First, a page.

I went with the portable grill Sam's sells. It is stainless, has latches on the cover, has a cloth cover, draws less than the 25,000 BTUs airstream sets as the limit on the external LP port... And it's cheap. Here's the link: http://www.samsclub.com/sams/portabl...prod2500002.ip
To answer the OP's question, most gas grills have a regulator when they come out of the box. That regulator allows the grill to attach to its own (high pressure) LP cylinder. Since you are planning to attach to the trailer's (low pressure) LP port like I do, that regulator duplicates the role of the regulator(s) (or regulator and crossover valve) already on the trailer. You don't need the second one and as you observe it probably stops gas flow to the grill.
Your grill may differ, but on mine the regulator wad joined to the grill's hose by a threaded brass fitting. I suspect the hose end was a 1/4" male NPT fitting. As other posters have said, the trailer should have cone with a male fitting to plug into the female LP quick disconnect on the trailer. If you don't have that, no worries. That is an industry standard and the fittings are the MB Strugis model 250 1/4" low pressure type (Google that... You'll find plenty of parts). You may need a coupler to join the fitting to the hose end after the regulator comes off. Any big box home store or reasonable hardware store should have that.
When joining brass fittings for LP or other combustible gas, please use the yellow Teflon tape. It's double thickness and intended for gas. Also, connections should be checked for leaks once pressured by using a bubble liquid. Alternately, you may ask my wife to stand within 50' of the trailer. If she doesn't say "I smell gas" within 2 minutes, you're good to grill.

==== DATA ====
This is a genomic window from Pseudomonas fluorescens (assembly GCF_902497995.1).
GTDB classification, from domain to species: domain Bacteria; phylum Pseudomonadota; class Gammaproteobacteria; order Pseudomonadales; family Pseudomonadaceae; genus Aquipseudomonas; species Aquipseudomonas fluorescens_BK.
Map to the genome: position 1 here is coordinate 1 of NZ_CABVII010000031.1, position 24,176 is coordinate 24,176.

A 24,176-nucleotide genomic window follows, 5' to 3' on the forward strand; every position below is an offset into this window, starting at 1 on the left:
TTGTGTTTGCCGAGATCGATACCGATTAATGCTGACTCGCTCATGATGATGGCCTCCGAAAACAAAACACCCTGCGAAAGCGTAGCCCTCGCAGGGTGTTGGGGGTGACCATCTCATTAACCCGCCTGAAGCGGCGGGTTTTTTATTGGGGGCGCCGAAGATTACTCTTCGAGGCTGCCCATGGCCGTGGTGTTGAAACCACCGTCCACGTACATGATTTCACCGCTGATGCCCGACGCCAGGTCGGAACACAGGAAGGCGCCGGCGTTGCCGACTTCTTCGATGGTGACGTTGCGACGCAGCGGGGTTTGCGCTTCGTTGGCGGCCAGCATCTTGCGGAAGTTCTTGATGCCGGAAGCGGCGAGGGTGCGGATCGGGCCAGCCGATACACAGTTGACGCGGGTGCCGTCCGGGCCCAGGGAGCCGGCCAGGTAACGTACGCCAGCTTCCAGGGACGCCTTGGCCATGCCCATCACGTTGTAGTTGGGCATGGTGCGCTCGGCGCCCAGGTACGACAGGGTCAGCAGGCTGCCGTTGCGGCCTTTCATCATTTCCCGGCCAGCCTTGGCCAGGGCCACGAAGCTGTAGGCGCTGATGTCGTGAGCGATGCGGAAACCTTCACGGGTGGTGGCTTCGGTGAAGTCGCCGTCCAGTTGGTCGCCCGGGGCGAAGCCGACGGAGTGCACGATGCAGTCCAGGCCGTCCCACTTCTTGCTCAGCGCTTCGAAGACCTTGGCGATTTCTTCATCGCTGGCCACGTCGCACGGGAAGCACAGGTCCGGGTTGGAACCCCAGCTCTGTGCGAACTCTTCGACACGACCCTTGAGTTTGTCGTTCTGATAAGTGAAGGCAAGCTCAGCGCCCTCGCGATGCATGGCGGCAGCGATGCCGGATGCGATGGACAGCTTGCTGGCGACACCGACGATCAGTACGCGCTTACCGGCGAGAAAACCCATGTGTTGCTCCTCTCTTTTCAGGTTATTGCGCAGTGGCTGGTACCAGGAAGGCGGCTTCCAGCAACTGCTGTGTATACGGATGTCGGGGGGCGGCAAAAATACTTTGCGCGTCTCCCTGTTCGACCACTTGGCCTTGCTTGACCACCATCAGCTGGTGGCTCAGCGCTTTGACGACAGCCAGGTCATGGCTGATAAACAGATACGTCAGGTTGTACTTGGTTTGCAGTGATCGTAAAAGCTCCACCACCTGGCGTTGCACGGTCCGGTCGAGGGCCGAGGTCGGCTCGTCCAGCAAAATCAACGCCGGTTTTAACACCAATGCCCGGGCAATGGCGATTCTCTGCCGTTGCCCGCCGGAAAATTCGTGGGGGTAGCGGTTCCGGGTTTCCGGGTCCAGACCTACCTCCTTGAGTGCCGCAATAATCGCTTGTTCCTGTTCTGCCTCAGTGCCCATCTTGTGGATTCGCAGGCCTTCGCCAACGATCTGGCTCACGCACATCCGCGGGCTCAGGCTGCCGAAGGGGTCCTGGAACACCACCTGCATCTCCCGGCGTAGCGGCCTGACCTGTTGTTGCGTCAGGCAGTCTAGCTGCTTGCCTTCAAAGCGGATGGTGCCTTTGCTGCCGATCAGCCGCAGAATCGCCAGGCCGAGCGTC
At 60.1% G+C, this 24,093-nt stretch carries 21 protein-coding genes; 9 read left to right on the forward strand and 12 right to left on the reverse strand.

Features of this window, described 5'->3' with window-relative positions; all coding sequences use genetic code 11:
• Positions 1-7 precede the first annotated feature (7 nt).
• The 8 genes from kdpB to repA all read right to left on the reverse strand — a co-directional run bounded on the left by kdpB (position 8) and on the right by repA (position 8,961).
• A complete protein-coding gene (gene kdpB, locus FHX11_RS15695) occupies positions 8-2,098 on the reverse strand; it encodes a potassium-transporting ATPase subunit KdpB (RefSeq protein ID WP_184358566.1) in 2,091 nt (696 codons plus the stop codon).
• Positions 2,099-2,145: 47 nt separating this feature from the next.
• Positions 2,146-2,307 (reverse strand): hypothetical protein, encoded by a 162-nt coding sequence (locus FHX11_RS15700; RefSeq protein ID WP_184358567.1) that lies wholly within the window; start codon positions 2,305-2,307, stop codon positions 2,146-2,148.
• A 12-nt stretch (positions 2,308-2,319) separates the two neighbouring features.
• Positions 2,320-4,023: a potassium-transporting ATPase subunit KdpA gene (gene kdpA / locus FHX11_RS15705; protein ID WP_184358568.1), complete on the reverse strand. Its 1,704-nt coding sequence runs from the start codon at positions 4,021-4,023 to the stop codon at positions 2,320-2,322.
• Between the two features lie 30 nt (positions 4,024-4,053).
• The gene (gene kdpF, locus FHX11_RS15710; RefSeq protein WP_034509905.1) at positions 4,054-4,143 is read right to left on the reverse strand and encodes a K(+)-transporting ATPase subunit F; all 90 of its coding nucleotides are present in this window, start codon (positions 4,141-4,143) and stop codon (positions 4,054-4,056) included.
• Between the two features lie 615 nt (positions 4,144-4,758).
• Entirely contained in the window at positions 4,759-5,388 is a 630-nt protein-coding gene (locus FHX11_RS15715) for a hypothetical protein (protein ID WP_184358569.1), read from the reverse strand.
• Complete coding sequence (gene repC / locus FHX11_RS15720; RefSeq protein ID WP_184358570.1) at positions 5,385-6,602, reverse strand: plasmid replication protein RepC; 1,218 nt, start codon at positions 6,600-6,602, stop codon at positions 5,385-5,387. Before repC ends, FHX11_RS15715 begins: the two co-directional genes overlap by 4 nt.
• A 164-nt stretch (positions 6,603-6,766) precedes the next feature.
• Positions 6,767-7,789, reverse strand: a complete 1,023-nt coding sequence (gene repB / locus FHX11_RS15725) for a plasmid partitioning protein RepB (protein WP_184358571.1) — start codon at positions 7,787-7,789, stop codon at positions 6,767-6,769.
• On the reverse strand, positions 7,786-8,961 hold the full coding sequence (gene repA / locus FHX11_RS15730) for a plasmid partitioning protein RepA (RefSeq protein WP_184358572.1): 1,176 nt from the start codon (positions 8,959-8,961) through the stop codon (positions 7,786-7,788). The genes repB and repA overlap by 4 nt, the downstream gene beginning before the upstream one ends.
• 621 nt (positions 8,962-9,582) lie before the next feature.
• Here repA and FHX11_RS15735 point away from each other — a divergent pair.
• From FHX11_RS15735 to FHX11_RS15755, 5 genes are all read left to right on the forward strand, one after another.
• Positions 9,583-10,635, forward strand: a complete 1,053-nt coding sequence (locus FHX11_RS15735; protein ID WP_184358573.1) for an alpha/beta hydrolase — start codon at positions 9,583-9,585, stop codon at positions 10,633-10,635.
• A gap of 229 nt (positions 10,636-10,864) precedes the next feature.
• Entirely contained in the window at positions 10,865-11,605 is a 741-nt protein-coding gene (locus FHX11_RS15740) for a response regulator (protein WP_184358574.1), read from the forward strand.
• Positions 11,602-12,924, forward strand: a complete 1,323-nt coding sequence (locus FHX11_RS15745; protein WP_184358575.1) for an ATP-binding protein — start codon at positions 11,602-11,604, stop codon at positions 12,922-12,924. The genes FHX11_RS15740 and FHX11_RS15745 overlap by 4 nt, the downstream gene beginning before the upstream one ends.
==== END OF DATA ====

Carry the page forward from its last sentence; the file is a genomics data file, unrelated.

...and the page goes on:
Finally, unless you want to grill on the ground right next to your trailer (or under your LP tanks... Yikes!)... Get an extension hose with quick disconnect fittings at each end. Here's a suitable Camco model as presented by Walmart: http://www.walmart.com/ip/29764621?w...670072&veh=sem
To Protag's point... venting the hose is of course a good practice. The valve on your trailer includes a shut off. In fact Sturgus 250 connectors can only be joined or unjointed when that shutoff is in the off position. Remember that when you plug in your grill you must then throw the lever on the valve before cooking. Turning it off and allowing the gas in the line to burn at the grill is a good way to vent it. Venting prevents occasional loss of eyebrows or the need to change pants just before serving steaks to your family.
I hope that helps.